Anyway, ditch the built-in Podcast app and use something else. My vote is for Overcast.

Microsoft Office

Word and Excel are good on iOS, and OneNote is especially fantastic (OneNote has a solid 5 star rating on the App Store!). WAY better than the versions provided on Windows Phone. That’s a shame, but it tells me that the Office group is investing in apps where the users are … just like other developers in the mobile app ecosystem. Catch 22 anyone?

I don’t use it on my mobile device much (on purpose), but even the Lync app is far easier on the eyes and highly functional on iOS.

I mentioned OneDrive earlier – it’s very similar to the Windows Phone version, but that’s a good thing. It can do most everything you want it to … well, there’s not much of a feature gap between platforms, though there are a number of OneDrive features I wish would launch (hi again Jason – you have my list!). I use the OneDrive app to back up my photos to my OneDrive account and then sync to my various PCs. iPhone pictures end up in the same folder my Windows Phone pictures so my workflow is exactly the same. The big bummer for picture backup is that I have to remember to launch the app every once in a while so it can upload those pictures. On WinPhone that happens in the background, but on iPhone the OneDrive app has to be in the foreground. This is obviously a first party vs. third party feature gap that likely won’t be closed; photos are uploaded in the background just fine on iPhone if you’re using iCloud. I can live with it, though.

Camera app

The iOS camera app really whips the llamas ass (that’s a good thing). It does the essentials, makes important settings easy to change (flash on/off, HDR on/off, front/rear lens) and has some really awesome features like easy high-quality panorama pictures (the Lumia panorama app always gave me fits) and allows you to do slow-mo or time lapse videos. I know there are some other, fancier camera apps out there that would let me do all sorts of other incredible things like mess with exposure and F stops, etc., but for me if I’m taking a pic with my phone I just want it to be quick and easy. If I want a pro-quality image I’m busting out my prosumer-grade Nikon DSLR.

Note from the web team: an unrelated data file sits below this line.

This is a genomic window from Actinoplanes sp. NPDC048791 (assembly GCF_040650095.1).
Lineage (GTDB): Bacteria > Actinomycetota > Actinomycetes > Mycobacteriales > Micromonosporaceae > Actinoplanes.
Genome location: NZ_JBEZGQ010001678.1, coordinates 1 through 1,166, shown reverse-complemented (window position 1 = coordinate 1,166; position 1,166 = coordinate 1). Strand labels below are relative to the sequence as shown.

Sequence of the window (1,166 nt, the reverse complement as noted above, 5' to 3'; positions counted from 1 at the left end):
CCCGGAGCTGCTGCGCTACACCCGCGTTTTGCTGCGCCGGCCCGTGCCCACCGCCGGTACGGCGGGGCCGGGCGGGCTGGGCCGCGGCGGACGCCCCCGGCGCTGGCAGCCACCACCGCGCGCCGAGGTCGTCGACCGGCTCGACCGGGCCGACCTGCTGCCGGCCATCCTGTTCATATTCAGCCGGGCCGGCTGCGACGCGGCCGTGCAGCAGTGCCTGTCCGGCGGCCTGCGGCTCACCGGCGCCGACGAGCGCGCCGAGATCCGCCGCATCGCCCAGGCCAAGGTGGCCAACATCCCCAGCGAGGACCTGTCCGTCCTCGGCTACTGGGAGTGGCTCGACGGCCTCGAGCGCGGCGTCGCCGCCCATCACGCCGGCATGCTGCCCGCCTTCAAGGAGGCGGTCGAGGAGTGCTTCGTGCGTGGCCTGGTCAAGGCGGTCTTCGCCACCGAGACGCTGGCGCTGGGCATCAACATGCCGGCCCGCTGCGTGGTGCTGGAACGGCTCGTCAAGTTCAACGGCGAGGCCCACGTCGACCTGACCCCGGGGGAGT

By contrast, while most of the same features (and more) exist on the Lumia camera app, that UI is just too cluttered. By contrast I think it gives you too much control and can be overwhelming. It also lacks built-in support for panorama photos and slo-mo videos aren’t available at all. Interestingly the Lumia camera app, assuming you download it from the Store, is way better than the overly-spartan default WinPhone app. The iOS offering feels like a good middle ground.

I won’t rehash the camera hardware discussion above, but it’s relevant to read if you skipped it.

Social networking

Facebook, Twitter, LinkedIn, etc. are all far superior experiences on iOS. Because of the much larger user base of the platform these apps are getting new features quite often. Facebook has a standing 2-week release cycle. On Windows Phone these apps are getting updated a handful of times per year and simply don’t have feature or quality parity. This is again the central catch 22 of the Windows Phone platform: developers have a tough time justifying the return on investment for a third platform (behind Android and iOS) when the user community is so small.

Other apps I frequent

These are some of the other apps I find myself using at least several times a week, if not daily.

  • Instagram – on par with the Windows Phone app, surprisingly, though it did take over 3 years from the service’s launch for even an official app to reach beta on Windows Phone. For the record, the app was last updated 9 months ago as of this writing (3/22/2014) and still isn’t out of beta mode. That’s just sad.
  • Spotify – my wife and I share a number of playlists between each other. As a 2-musician household, we love having access to all sorts of music from around the world. And no, we’re not missing Taylor Swift’s collection.
  • Waze – crowd-sourced mapping and traffic data. This is available on Windows Phone but lacks many of the social features, which is a shame (Google bought Waze and killed off development on WinPhone). It’s fun to earn points while you drive, fix the map yourself when you need to, and report traffic incidents or disabled vehicles to look out for. I’ve found it offers better traffic-based route suggestions than my car, which also gets traffic data sent to it. Waze also lets you share your drive with contacts so they can see where you are along the route and when you’ll get there. Oh, and you can look up destinations from your contacts, Facebook events, calendar entries, Waze’s own database, or the web.
  • MyRadar and Weather Underground – I’m a weather geek. These are great apps. The WU app’s user interface is a bit dated, but it provides access to the NOAA scientific forecast discussion which I love to read and can be quite funny at times. [pushes glass back up nose and adjusts suspenders]
  • MSN Apps: News, Money, Sports – these are great apps and I’m happy to see them launch recently on iOS. The News app especially curates articles from many different sources. I also use USA Today’s app as well as NBC News.
  • Flipboard – another late entrant to the Windows Phone ecosystem. I’m trying to work this into my app rotation more and haven’t used it as much as I’d like to. It’s another great news aggregator, but unlike the MSN app where “they” curate the feed for you, with Flipboard you tell it keywords, topics, and sources to track and then using that data it builds your feed.